What Truckers & Carriers Should Know About Inspecting Tires Before Long-Haul Trips in the Spring

It’s the beginning of March and spring is slowly making its way here, which means truckers & carriers should be aware of how the harsh winter conditions can affect the performance of heavy-duty trucks and how to inspect their tires before long-haul trips in the springtime.

It’s never bad to be proactive, which also goes for tire maintenance – something that can save truckers from missing deadlines due to a variety of issues involving their underinflated tires.

Changes in Air Temperature

Changes in air temperature have the ability to affect the speed of air molecules in a tire, which can result in a fluctuation of tire inflation pressure (PSI), FleetOwner stated.

Hot tires, which is when heat generated from normal use causes the tire to expand slightly, which can also affect the sound of a tire. More importantly, when a truck is coming off the highway, the tires on that truck can see roughly a 15% increase in inflation pressure compared to cold tires. According to FleetOwner, cold inflation is based on room temperature of 68 degrees Fahrenheit and does not include any inflation pressure build up due to vehicle operation.

However, truckers will not know the exact pressure rating of their tires by just looking at them. There are common symptoms of under-inflation, that FleetOwner lists that include: the TPMS (tire pressure monitoring system light) light illuminating on dashboards, reduced steering and handling, longer stopping distance, increased road vibrations, and flapping noises coming from the tires. If this should happen, it is advised to pull over somewhere that you can inflate your tires to avoid any issues for the remainder of your haul.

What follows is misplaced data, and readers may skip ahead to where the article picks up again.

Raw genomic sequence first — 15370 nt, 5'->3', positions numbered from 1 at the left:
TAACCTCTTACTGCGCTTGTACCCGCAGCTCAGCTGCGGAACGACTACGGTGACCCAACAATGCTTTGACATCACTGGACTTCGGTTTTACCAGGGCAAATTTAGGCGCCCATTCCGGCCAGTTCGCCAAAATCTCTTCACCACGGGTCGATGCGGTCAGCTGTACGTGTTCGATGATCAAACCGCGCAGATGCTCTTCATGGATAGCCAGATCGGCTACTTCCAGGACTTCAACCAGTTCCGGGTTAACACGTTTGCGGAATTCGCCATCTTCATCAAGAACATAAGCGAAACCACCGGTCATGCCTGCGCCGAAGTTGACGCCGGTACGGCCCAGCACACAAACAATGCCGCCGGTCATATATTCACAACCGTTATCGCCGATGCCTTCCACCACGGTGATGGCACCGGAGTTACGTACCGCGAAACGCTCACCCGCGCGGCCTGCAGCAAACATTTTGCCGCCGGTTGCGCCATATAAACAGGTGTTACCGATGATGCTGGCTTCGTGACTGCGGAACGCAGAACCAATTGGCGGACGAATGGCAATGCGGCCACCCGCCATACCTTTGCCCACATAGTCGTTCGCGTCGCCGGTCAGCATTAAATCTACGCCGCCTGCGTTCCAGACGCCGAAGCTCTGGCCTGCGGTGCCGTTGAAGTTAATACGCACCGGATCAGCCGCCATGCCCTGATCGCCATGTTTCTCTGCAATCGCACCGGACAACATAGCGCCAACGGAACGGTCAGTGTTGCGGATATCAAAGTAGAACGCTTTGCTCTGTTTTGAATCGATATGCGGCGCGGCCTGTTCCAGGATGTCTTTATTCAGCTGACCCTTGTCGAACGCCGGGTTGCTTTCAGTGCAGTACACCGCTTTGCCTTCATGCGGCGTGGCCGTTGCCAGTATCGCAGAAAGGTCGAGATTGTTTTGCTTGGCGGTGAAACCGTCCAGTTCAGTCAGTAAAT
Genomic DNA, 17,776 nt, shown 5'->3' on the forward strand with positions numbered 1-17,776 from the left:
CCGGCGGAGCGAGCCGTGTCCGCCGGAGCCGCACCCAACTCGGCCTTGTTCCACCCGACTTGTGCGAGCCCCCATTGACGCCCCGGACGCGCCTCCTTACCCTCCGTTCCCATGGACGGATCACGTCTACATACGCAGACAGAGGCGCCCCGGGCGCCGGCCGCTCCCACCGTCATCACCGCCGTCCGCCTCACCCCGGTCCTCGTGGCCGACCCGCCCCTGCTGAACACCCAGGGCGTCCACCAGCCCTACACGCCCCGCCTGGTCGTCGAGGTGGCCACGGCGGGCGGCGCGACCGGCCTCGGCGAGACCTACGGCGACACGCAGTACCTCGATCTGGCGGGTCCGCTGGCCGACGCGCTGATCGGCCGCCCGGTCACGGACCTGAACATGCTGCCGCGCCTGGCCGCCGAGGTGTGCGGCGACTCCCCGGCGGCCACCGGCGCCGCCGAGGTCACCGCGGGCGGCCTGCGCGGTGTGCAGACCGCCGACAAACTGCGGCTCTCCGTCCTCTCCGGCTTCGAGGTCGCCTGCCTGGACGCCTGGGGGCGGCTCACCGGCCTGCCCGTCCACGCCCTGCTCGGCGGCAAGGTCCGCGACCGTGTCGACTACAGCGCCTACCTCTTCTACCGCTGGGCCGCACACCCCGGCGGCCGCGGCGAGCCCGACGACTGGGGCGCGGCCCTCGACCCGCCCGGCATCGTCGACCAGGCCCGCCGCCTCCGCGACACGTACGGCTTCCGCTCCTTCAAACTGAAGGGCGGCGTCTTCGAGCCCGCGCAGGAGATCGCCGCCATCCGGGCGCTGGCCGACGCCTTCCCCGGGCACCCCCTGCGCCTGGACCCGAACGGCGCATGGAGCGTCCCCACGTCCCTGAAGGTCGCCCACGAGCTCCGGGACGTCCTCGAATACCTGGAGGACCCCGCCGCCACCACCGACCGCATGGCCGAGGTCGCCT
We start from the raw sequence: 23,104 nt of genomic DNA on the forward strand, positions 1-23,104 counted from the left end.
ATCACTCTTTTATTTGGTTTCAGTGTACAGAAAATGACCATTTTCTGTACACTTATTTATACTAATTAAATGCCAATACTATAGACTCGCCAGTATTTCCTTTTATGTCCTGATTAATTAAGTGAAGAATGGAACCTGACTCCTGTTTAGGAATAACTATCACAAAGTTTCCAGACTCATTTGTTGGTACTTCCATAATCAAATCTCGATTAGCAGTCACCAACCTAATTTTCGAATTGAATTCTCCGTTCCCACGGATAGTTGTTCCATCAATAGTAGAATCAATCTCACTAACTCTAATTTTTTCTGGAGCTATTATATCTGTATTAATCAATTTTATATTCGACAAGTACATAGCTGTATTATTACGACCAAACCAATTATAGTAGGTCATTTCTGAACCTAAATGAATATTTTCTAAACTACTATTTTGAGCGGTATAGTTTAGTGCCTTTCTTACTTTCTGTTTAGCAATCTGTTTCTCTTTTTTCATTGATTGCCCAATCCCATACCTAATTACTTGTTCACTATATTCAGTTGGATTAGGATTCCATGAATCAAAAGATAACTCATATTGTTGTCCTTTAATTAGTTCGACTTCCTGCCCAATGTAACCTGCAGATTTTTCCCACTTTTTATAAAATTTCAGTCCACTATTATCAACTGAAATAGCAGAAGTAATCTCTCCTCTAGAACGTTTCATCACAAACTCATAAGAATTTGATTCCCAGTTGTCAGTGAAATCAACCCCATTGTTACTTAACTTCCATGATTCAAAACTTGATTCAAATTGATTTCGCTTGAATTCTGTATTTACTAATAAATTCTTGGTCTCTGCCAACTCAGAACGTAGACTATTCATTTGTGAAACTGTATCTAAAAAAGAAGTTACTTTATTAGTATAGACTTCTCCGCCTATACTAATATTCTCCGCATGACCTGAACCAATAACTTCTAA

What happens if I drive with underinflated tires?

Well, running your tire(s) down can definitely reduce tread life and create a substantial decrease in your fuel economy. In some cases, when tires are under-inflated it can cause overheating and premature wear and tear on tires, or even a blowout – as the rubber to ground ratio is off and can lead to an increase in friction, according to FleetOwner.

In addition, the Department of Transportation (DOT) has minimum mandatory requirements for tread depth on all commercial vehicles; 4/32-in. for the steer tire position and 2/32-in. in all other positions, this makes sure that commercial truck tires have the appropriate level of tread to operate, says FleetOwner.

As the winter season starts to shift over to spring, it’s important for truckers and carriers to realize the implication and information regarding keep their tires properly inflated, especially for long-haul trips. Should you have any questions or comments regarding this, contact a team member today!

Share on facebook
Share on twitter
Share on email
Share on google